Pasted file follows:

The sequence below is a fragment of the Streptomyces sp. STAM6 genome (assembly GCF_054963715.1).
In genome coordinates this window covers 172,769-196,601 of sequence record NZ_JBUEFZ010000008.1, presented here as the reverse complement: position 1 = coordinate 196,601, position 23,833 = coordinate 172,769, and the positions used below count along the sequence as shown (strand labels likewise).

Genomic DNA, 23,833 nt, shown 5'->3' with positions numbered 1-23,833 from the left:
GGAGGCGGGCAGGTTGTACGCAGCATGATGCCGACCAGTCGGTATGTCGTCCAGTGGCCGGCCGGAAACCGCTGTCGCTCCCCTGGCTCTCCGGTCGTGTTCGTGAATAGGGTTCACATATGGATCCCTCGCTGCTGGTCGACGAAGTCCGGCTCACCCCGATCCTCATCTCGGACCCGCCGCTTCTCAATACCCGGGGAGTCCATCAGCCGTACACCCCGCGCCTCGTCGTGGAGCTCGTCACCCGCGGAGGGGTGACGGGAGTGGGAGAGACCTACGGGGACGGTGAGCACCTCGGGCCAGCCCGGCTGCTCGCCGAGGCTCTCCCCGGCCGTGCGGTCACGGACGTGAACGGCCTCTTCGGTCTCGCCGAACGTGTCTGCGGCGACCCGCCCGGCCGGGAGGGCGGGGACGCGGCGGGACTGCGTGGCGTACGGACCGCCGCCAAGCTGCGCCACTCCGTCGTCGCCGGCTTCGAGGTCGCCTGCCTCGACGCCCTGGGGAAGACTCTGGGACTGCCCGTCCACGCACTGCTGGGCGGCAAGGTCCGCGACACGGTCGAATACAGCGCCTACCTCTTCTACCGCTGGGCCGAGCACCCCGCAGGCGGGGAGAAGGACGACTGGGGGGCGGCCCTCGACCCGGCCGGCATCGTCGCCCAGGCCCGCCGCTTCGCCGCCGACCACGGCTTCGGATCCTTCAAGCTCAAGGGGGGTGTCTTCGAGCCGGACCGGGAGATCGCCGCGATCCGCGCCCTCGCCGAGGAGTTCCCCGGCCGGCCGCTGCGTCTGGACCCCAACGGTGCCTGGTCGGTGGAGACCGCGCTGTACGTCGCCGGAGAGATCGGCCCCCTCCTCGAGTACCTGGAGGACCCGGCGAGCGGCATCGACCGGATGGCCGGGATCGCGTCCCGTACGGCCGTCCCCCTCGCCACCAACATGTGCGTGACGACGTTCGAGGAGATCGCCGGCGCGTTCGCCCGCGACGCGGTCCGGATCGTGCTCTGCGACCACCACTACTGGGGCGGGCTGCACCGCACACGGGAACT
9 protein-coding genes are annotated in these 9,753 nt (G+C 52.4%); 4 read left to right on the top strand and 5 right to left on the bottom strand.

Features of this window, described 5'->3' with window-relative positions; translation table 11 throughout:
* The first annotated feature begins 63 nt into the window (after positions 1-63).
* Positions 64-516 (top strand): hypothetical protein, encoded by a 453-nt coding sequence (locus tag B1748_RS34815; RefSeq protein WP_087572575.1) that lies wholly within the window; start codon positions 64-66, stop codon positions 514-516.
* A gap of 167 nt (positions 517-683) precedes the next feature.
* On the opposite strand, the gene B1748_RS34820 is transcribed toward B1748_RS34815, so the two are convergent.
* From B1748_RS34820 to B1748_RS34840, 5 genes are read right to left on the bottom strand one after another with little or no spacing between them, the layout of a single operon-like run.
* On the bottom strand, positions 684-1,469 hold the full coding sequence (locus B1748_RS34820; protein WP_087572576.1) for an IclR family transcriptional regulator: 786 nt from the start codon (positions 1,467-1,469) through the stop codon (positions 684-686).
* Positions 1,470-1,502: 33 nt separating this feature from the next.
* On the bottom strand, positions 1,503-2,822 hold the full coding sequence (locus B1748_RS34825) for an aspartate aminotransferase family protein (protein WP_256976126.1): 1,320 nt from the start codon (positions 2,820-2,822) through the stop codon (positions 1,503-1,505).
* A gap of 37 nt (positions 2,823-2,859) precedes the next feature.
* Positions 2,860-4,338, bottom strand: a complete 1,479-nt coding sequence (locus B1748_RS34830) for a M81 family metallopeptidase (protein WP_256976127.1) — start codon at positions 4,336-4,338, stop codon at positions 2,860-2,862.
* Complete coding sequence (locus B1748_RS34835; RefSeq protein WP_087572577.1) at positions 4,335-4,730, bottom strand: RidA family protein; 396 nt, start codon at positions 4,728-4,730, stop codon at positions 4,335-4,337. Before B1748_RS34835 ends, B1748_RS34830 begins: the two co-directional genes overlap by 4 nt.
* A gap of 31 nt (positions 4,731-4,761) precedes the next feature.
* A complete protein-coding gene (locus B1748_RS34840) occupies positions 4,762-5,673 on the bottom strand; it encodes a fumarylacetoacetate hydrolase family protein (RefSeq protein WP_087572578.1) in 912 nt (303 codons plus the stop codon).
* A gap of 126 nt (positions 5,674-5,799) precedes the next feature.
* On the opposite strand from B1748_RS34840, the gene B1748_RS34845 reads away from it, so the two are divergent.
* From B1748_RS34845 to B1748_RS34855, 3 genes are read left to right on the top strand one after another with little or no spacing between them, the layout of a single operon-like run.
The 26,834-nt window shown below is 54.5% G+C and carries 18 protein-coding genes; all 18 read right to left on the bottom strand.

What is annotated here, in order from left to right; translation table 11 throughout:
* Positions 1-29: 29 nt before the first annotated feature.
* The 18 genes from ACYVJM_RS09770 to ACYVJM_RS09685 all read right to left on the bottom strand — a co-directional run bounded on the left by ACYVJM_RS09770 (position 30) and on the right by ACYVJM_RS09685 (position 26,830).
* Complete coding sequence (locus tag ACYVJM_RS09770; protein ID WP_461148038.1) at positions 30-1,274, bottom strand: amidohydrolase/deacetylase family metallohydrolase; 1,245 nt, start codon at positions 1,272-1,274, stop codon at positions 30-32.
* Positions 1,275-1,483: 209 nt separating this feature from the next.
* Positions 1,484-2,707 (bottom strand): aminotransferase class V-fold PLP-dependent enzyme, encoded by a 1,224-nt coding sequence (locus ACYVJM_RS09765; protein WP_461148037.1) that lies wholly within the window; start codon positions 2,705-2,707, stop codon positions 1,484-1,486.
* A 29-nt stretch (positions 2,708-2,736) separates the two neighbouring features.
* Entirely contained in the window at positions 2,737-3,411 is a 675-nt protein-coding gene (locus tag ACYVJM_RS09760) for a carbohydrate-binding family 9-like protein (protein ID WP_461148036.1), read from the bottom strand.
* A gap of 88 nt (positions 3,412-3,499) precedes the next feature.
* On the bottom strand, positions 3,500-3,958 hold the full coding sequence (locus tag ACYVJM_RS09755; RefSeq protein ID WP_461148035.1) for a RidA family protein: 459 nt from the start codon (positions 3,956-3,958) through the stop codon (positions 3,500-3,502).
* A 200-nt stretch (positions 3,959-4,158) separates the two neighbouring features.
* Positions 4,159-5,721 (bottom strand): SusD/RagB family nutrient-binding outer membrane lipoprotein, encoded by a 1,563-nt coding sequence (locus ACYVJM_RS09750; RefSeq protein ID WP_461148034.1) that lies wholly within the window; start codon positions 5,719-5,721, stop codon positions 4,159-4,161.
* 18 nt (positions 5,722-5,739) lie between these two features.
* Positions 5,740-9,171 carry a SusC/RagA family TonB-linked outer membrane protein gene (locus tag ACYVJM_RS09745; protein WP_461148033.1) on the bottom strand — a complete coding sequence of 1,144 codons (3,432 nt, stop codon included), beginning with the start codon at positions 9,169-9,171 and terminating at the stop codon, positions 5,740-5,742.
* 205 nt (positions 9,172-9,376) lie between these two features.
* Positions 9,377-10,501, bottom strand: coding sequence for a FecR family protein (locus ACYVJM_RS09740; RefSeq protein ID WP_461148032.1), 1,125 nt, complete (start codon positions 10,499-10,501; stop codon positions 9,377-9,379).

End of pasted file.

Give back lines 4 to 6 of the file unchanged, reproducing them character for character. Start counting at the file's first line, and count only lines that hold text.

GGAGGCGGGCAGGTTGTACGCAGCATGATGCCGACCAGTCGGTATGTCGTCCAGTGGCCGGCCGGAAACCGCTGTCGCTCCCCTGGCTCTCCGGTCGTGTTCGTGAATAGGGTTCACATATGGATCCCTCGCTGCTGGTCGACGAAGTCCGGCTCACCCCGATCCTCATCTCGGACCCGCCGCTTCTCAATACCCGGGGAGTCCATCAGCCGTACACCCCGCGCCTCGTCGTGGAGCTCGTCACCCGCGGAGGGGTGACGGGAGTGGGAGAGACCTACGGGGACGGTGAGCACCTCGGGCCAGCCCGGCTGCTCGCCGAGGCTCTCCCCGGCCGTGCGGTCACGGACGTGAACGGCCTCTTCGGTCTCGCCGAACGTGTCTGCGGCGACCCGCCCGGCCGGGAGGGCGGGGACGCGGCGGGACTGCGTGGCGTACGGACCGCCGCCAAGCTGCGCCACTCCGTCGTCGCCGGCTTCGAGGTCGCCTGCCTCGACGCCCTGGGGAAGACTCTGGGACTGCCCGTCCACGCACTGCTGGGCGGCAAGGTCCGCGACACGGTCGAATACAGCGCCTACCTCTTCTACCGCTGGGCCGAGCACCCCGCAGGCGGGGAGAAGGACGACTGGGGGGCGGCCCTCGACCCGGCCGGCATCGTCGCCCAGGCCCGCCGCTTCGCCGCCGACCACGGCTTCGGATCCTTCAAGCTCAAGGGGGGTGTCTTCGAGCCGGACCGGGAGATCGCCGCGATCCGCGCCCTCGCCGAGGAGTTCCCCGGCCGGCCGCTGCGTCTGGACCCCAACGGTGCCTGGTCGGTGGAGACCGCGCTGTACGTCGCCGGAGAGATCGGCCCCCTCCTCGAGTACCTGGAGGACCCGGCGAGCGGCATCGACCGGATGGCCGGGATCGCGTCCCGTACGGCCGTCCCCCTCGCCACCAACATGTGCGTGACGACGTTCGAGGAGATCGCCGGCGCGTTCGCCCGCGACGCGGTCCGGATCGTGCTCTGCGACCACCACTACTGGGGCGGGCTGCACCGCACACGGGAACT
9 protein-coding genes are annotated in these 9,753 nt (G+C 52.4%); 4 read left to right on the top strand and 5 right to left on the bottom strand.

Features of this window, described 5'->3' with window-relative positions; translation table 11 throughout: